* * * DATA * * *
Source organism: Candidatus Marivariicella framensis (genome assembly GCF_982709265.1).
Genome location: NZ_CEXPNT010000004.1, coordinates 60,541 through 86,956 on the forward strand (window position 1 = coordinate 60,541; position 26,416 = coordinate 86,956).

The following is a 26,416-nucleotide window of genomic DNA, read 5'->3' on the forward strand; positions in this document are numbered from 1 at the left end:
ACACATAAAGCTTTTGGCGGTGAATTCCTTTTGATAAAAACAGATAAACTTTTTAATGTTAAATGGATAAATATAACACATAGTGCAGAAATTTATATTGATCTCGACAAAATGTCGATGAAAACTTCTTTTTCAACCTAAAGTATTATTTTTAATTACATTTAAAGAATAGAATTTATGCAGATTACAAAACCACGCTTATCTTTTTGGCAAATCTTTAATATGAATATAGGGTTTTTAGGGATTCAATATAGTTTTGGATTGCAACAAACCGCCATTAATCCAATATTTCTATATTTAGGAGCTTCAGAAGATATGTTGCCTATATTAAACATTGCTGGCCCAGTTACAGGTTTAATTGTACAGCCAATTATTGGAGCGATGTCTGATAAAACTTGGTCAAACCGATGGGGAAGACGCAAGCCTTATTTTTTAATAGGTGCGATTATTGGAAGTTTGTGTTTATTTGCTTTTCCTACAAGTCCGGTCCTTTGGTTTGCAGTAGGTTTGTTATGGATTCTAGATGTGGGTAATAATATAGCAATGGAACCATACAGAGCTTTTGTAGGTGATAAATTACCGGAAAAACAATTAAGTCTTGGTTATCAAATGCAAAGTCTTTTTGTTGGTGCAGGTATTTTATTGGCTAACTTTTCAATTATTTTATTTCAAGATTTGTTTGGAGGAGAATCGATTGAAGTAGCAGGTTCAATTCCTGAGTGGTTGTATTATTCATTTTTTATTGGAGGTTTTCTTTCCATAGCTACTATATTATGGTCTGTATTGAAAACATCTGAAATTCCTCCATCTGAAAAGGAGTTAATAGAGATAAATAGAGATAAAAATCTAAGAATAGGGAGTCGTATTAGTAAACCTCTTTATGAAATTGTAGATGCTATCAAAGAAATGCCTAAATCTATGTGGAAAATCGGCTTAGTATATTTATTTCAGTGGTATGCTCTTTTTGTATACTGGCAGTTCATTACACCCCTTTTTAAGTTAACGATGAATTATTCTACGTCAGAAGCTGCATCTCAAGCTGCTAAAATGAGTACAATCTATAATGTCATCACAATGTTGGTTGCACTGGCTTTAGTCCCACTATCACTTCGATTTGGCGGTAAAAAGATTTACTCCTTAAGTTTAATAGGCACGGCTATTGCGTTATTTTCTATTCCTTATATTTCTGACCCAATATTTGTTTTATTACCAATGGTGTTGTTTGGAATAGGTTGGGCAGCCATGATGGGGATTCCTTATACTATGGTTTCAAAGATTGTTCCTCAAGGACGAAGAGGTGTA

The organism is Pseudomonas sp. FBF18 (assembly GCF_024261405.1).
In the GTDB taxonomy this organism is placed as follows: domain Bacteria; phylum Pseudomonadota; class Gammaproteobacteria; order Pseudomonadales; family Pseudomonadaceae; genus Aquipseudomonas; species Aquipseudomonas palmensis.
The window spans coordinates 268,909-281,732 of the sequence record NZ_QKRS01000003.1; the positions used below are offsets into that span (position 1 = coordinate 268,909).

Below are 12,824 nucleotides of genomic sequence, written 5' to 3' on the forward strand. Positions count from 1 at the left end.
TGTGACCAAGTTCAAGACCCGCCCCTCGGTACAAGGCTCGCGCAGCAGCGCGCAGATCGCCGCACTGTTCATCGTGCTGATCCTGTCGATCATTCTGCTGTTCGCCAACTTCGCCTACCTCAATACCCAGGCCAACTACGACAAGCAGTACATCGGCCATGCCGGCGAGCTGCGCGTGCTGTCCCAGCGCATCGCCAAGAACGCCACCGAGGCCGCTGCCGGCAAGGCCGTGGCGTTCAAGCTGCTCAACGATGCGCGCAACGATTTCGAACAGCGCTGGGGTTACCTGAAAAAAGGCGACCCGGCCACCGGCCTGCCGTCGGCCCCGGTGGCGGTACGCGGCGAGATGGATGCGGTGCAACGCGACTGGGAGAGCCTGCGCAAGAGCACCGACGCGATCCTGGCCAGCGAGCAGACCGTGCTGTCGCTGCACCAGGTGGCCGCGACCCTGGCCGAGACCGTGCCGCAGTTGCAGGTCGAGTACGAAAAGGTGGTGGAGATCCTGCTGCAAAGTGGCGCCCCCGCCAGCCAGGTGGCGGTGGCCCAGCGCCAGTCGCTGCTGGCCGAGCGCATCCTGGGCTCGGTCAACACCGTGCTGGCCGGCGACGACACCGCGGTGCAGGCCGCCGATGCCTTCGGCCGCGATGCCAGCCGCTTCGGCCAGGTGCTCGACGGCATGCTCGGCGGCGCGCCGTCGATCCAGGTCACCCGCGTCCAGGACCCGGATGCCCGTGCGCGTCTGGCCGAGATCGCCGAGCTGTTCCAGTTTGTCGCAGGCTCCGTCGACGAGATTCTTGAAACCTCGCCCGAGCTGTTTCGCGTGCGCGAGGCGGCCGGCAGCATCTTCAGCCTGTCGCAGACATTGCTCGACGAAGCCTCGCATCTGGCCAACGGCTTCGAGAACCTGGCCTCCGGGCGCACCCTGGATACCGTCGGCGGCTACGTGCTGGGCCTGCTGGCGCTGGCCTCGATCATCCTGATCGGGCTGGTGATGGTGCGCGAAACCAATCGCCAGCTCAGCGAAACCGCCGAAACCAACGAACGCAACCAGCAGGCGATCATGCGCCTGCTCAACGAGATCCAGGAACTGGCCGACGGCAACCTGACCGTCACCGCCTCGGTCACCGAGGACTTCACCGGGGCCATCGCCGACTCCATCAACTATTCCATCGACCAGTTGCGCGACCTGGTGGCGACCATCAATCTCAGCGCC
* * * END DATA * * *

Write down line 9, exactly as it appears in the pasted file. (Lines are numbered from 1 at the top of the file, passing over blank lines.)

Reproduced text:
TGTGACCAAGTTCAAGACCCGCCCCTCGGTACAAGGCTCGCGCAGCAGCGCGCAGATCGCCGCACTGTTCATCGTGCTGATCCTGTCGATCATTCTGCTGTTCGCCAACTTCGCCTACCTCAATACCCAGGCCAACTACGACAAGCAGTACATCGGCCATGCCGGCGAGCTGCGCGTGCTGTCCCAGCGCATCGCCAAGAACGCCACCGAGGCCGCTGCCGGCAAGGCCGTGGCGTTCAAGCTGCTCAACGATGCGCGCAACGATTTCGAACAGCGCTGGGGTTACCTGAAAAAAGGCGACCCGGCCACCGGCCTGCCGTCGGCCCCGGTGGCGGTACGCGGCGAGATGGATGCGGTGCAACGCGACTGGGAGAGCCTGCGCAAGAGCACCGACGCGATCCTGGCCAGCGAGCAGACCGTGCTGTCGCTGCACCAGGTGGCCGCGACCCTGGCCGAGACCGTGCCGCAGTTGCAGGTCGAGTACGAAAAGGTGGTGGAGATCCTGCTGCAAAGTGGCGCCCCCGCCAGCCAGGTGGCGGTGGCCCAGCGCCAGTCGCTGCTGGCCGAGCGCATCCTGGGCTCGGTCAACACCGTGCTGGCCGGCGACGACACCGCGGTGCAGGCCGCCGATGCCTTCGGCCGCGATGCCAGCCGCTTCGGCCAGGTGCTCGACGGCATGCTCGGCGGCGCGCCGTCGATCCAGGTCACCCGCGTCCAGGACCCGGATGCCCGTGCGCGTCTGGCCGAGATCGCCGAGCTGTTCCAGTTTGTCGCAGGCTCCGTCGACGAGATTCTTGAAACCTCGCCCGAGCTGTTTCGCGTGCGCGAGGCGGCCGGCAGCATCTTCAGCCTGTCGCAGACATTGCTCGACGAAGCCTCGCATCTGGCCAACGGCTTCGAGAACCTGGCCTCCGGGCGCACCCTGGATACCGTCGGCGGCTACGTGCTGGGCCTGCTGGCGCTGGCCTCGATCATCCTGATCGGGCTGGTGATGGTGCGCGAAACCAATCGCCAGCTCAGCGAAACCGCCGAAACCAACGAACGCAACCAGCAGGCGATCATGCGCCTGCTCAACGAGATCCAGGAACTGGCCGACGGCAACCTGACCGTCACCGCCTCGGTCACCGAGGACTTCACCGGGGCCATCGCCGACTCCATCAACTATTCCATCGACCAGTTGCGCGACCTGGTGGCGACCATCAATCTCAGCGCC